PHILADELPHIA (Reuters) - A statewide grand jury in a report released on Tuesday ripped the operation of the Pennsylvania Gaming Control Board, saying that it “neglected or wholly ignored ... public policy objectives” and failed to protect the public from unlawful gaming practices.
The grand jury, sitting in Pittsburgh, also charged the board failed to maximize new gaming revenue that would flow to the state to support property relief.
“The board took the public policy objectives and essentially turned them on their head,” the grand jury said in a 105-page report.
Members of the board are appointed by the governor and by leaders of the Legislature.
Included in the grand jury’s findings were:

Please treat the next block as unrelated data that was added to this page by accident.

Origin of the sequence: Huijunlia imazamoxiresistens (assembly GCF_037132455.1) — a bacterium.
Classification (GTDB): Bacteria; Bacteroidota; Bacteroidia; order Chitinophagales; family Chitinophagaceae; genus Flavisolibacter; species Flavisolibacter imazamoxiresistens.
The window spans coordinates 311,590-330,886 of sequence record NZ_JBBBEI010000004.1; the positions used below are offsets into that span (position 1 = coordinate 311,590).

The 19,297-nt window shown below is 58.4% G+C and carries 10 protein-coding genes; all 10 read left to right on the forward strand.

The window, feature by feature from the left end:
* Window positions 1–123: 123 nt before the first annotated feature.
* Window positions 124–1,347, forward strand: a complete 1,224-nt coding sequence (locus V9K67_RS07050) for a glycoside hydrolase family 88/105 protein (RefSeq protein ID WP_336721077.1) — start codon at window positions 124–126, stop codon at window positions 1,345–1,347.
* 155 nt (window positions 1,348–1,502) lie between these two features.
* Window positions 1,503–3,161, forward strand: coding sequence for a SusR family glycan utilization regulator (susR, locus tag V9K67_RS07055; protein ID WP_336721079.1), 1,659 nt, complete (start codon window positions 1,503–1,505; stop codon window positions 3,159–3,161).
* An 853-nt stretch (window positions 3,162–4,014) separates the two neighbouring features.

-- Political influence in the hiring of employees of the board. It cited one gaming board executive as saying he “felt all of the legislators were pushing to have someone hired.”
-- The board failed to recruit qualified staff for crucial functions.
-- Closed door meetings held by the board eroded trust in its decisions. State Law requires that official decisions and deliberations be held in public.
-- “Serious” questions about several large contracts awarded to Price WaterhouseCoopers, the accounting giant.
The report also dealt at length with the granting of a gaming license to Presque Isle Downs near Erie, and background checks on some of the company’s officials. Those checks are to determine the suitability of a company to hold a gaming license.
The report said that Gaming Board investigators were thwarted in attempting to interview people who could corroborate information about the company.
Reporting by David Warner